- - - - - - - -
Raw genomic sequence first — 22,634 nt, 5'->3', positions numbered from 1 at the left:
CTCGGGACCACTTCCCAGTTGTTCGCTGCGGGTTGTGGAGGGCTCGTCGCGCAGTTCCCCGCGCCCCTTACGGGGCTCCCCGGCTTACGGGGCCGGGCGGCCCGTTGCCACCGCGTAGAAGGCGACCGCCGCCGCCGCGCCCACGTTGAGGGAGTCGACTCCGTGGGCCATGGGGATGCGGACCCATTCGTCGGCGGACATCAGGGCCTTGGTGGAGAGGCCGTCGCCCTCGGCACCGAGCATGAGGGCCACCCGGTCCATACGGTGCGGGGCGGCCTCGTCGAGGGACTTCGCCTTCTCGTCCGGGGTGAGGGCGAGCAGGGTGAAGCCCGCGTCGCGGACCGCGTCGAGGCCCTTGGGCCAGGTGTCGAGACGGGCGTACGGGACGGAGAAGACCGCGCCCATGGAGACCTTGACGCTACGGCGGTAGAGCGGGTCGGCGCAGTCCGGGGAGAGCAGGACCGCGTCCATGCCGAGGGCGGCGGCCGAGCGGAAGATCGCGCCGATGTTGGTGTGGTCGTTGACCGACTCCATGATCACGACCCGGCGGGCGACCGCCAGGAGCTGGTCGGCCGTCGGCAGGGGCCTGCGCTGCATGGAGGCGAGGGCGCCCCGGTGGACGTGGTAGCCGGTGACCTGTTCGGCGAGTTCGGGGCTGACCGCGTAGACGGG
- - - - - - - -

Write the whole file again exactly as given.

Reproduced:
Raw genomic sequence first — 22,634 nt, 5'->3', positions numbered from 1 at the left:
CTCGGGACCACTTCCCAGTTGTTCGCTGCGGGTTGTGGAGGGCTCGTCGCGCAGTTCCCCGCGCCCCTTACGGGGCTCCCCGGCTTACGGGGCCGGGCGGCCCGTTGCCACCGCGTAGAAGGCGACCGCCGCCGCCGCGCCCACGTTGAGGGAGTCGACTCCGTGGGCCATGGGGATGCGGACCCATTCGTCGGCGGACATCAGGGCCTTGGTGGAGAGGCCGTCGCCCTCGGCACCGAGCATGAGGGCCACCCGGTCCATACGGTGCGGGGCGGCCTCGTCGAGGGACTTCGCCTTCTCGTCCGGGGTGAGGGCGAGCAGGGTGAAGCCCGCGTCGCGGACCGCGTCGAGGCCCTTGGGCCAGGTGTCGAGACGGGCGTACGGGACGGAGAAGACCGCGCCCATGGAGACCTTGACGCTACGGCGGTAGAGCGGGTCGGCGCAGTCCGGGGAGAGCAGGACCGCGTCCATGCCGAGGGCGGCGGCCGAGCGGAAGATCGCGCCGATGTTGGTGTGGTCGTTGACCGACTCCATGATCACGACCCGGCGGGCGACCGCCAGGAGCTGGTCGGCCGTCGGCAGGGGCCTGCGCTGCATGGAGGCGAGGGCGCCCCGGTGGACGTGGTAGCCGGTGACCTGTTCGGCGAGTTCGGGGCTGACCGCGTAGACGGG